• By manual configuration.
  • Obtained according to RFC3972.

  • Linux for IPv6

    It is pretty simple for Linux. First you shoul give the support for the linux kernel. Most of the distributions come with the support. Mostly it is modular in the kernel. Therefore;

     # modeprobe ipv6

    will suffice for the initial setting. You may also give support from the "make menuconfig" configuration setup of kernel install. Mostly, if you are building a firewall or router, it is better to build a new kernel with your settings.

    There are some utilities which make linux know and use IPv6. For Debian:

    Manual Interface Configuration:

     # ip -6 addr add 2001:98:20::1/126 dev eth0# ip -6 addr del 2001:98:20::1/126 dev eth0OR# ifconfig eth0 inet6 add 2001:98:20::1/126# ifconfig eth0 inet6 del 2001:98:20::1/126

    ROUTE

    # ip -6 route add default via 2001:98::1 dev eth0# ip -6 route del default via 2001:98::1 dev eth0OR# route --inet6 add 2001:a::/64 gw 2001:98::1# route --inet6 del 2001:a::/64 gw 2001:98::1

    		vi /etc/network/interfaces
    		..
    		..
    		# IPv6 settings
    		iface eth0 inet6 static
    		pre-up modprobe ipv6
    		address 2001:98:20::15
    		netmask 64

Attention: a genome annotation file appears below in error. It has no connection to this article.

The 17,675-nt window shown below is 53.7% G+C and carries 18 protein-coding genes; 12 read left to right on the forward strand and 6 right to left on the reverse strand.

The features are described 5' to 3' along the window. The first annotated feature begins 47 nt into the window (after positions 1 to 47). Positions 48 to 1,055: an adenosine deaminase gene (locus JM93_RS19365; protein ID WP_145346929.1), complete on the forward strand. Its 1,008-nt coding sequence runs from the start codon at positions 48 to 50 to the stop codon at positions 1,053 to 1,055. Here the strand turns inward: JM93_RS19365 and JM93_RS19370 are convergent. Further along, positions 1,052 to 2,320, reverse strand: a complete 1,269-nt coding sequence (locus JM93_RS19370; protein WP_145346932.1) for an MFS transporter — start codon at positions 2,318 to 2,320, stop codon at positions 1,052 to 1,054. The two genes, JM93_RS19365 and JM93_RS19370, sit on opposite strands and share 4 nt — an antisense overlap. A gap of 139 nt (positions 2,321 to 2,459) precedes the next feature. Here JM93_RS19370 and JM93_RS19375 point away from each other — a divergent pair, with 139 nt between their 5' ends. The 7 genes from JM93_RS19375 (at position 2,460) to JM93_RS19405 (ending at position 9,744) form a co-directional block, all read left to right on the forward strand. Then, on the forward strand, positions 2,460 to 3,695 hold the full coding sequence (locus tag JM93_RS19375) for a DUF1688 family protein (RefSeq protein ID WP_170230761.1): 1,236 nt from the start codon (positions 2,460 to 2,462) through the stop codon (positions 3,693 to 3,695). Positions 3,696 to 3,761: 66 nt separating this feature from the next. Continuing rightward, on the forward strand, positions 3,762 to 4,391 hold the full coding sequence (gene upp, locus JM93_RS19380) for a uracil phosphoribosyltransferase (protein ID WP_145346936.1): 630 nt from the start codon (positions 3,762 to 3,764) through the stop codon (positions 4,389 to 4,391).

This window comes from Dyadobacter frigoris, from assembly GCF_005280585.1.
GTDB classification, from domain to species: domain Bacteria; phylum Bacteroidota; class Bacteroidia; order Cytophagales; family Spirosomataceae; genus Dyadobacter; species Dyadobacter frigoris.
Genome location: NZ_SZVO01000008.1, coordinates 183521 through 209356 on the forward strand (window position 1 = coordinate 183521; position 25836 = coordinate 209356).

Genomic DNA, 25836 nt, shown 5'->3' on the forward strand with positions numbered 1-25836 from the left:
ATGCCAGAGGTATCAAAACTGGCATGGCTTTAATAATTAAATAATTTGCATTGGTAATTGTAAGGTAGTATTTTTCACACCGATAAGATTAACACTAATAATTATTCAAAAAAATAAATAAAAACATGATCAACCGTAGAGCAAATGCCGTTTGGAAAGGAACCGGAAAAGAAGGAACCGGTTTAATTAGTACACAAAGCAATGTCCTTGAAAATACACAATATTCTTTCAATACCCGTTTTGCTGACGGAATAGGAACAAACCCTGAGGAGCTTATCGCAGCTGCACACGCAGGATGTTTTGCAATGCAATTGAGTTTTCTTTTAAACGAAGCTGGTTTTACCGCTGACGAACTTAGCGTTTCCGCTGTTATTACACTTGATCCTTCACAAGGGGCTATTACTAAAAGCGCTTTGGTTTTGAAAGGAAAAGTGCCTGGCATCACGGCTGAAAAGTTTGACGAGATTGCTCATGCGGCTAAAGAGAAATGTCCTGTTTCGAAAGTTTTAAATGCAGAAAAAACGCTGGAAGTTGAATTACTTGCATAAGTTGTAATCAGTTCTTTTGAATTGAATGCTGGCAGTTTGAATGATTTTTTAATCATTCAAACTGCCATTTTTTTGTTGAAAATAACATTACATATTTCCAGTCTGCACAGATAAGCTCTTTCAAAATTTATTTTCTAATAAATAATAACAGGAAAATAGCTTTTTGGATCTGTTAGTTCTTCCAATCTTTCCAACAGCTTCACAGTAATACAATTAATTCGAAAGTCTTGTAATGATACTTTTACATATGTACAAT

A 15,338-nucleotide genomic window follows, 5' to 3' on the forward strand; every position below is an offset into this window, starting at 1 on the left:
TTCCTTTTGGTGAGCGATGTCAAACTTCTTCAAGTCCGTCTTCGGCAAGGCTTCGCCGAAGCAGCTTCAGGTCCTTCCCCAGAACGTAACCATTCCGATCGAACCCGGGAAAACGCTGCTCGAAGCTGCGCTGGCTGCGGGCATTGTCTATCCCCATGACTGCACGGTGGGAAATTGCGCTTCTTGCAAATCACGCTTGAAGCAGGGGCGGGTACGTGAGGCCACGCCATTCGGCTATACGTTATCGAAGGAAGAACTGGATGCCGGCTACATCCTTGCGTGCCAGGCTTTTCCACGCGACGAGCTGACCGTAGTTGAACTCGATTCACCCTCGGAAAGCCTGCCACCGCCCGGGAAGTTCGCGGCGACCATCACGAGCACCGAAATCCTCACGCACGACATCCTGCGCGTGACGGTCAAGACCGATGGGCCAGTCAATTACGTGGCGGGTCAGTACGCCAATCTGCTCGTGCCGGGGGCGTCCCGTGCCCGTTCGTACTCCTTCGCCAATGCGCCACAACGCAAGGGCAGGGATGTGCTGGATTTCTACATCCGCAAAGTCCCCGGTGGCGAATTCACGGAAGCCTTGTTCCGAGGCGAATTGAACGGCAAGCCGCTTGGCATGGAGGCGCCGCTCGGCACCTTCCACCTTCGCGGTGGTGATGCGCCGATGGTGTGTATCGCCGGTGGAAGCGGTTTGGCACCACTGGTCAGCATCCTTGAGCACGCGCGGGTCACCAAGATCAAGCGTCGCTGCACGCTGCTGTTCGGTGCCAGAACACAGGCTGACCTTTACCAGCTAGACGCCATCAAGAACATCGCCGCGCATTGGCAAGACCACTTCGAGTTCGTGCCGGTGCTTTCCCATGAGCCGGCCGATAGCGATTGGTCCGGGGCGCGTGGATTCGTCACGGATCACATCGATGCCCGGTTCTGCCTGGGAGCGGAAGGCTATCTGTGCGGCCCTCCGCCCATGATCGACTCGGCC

gateway 2001:98:20::1
    		..
    		..
    		

    For Cisco Catalyst Series;

    First of all you should load an advance series of IOS. You may find information on www.cisco.com.

    After loading the image to your switch, you should enable it;

    		conf t sdm prefer dual-ipv4-and-ipv6 default end reload 

    Make sure that IPv6 enabled
    show sdm prefer

    If OK enable IPv6 unicast routing;

    		conf t
    		ipv6 unicast-routing
    		

    If you use VLAN then

    		interface vlan 100
    		ipv6 address 2001:98::15/64
    		ipv6 nd prefix 2001:98::/64
    		exit
    		ipv6 route ::/0 2001:98::1
    		end
    		write mem
    		

    If you did not use vlan bu pure interfaces;

     

    		conf t
    		interface g1/0/1
    		no switchport
    		ipv6 address 2001:98::15/64
    		ipv6 nd prefix 2001:98::/64
    		exit
    		

    You may get full book from www.cisco.com

     

    Windows XP sp2

    For windows, it is pretty simple; add Microsoft TCP/IP version 6 support through interface properties or get a command prompt by START>RUN>CMD.EXE and then type netsh interface ipv6 install.

    Yes, you see correct. Microsoft added a shell to make more easy network configuration :). It will take the address automatically if you enabled prefix at the router.

    If you need more info just look at www.microsoft.com.

    By the way, if you want to use pure/native IPv6, you should upgrade to Vista or newer versions. This windows versions have not any support for DNS querries over IPv6 networks. They only support DNS querries over IPv4 :). [src: http://www.microsoft.com/technet/network/ipv6/ipv6faq.mspx#ELG]

    Windows have 3 IPv6 addresses. One is link-local address, EUI-64 derived address and temporary address. The last one was added to make more privacy, since MAC address added to the IPv6 address.

    You may look for the other examples to http://ipv6.raphnet.net/.

    NS IPv6